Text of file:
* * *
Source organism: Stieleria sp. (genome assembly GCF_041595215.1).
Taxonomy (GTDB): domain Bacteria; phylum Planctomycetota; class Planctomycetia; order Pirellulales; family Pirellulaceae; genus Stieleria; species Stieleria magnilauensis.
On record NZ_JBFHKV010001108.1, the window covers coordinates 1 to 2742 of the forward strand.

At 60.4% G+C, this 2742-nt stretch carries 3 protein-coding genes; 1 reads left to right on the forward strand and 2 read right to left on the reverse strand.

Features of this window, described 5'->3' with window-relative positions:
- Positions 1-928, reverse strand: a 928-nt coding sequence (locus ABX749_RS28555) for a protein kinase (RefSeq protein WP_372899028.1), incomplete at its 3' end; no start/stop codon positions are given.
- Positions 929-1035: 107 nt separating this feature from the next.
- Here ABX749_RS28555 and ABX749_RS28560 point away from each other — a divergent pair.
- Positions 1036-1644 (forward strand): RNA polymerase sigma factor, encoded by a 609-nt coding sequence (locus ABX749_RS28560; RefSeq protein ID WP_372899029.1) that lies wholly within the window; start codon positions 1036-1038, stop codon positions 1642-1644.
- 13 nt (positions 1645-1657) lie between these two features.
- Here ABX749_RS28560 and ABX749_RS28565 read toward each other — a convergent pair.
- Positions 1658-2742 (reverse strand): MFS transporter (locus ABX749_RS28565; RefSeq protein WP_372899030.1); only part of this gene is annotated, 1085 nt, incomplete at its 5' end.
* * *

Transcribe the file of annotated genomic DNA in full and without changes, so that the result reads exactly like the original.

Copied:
Source organism: Stieleria sp. (genome assembly GCF_041595215.1).
Taxonomy (GTDB): domain Bacteria; phylum Planctomycetota; class Planctomycetia; order Pirellulales; family Pirellulaceae; genus Stieleria; species Stieleria magnilauensis.
On record NZ_JBFHKV010001108.1, the window covers coordinates 1 to 2742 of the forward strand.

At 60.4% G+C, this 2742-nt stretch carries 3 protein-coding genes; 1 reads left to right on the forward strand and 2 read right to left on the reverse strand.

Features of this window, described 5'->3' with window-relative positions:
- Positions 1-928, reverse strand: a 928-nt coding sequence (locus ABX749_RS28555) for a protein kinase (RefSeq protein WP_372899028.1), incomplete at its 3' end; no start/stop codon positions are given.
- Positions 929-1035: 107 nt separating this feature from the next.
- Here ABX749_RS28555 and ABX749_RS28560 point away from each other — a divergent pair.
- Positions 1036-1644 (forward strand): RNA polymerase sigma factor, encoded by a 609-nt coding sequence (locus ABX749_RS28560; RefSeq protein ID WP_372899029.1) that lies wholly within the window; start codon positions 1036-1038, stop codon positions 1642-1644.
- 13 nt (positions 1645-1657) lie between these two features.
- Here ABX749_RS28560 and ABX749_RS28565 read toward each other — a convergent pair.
- Positions 1658-2742 (reverse strand): MFS transporter (locus ABX749_RS28565; RefSeq protein WP_372899030.1); only part of this gene is annotated, 1085 nt, incomplete at its 5' end.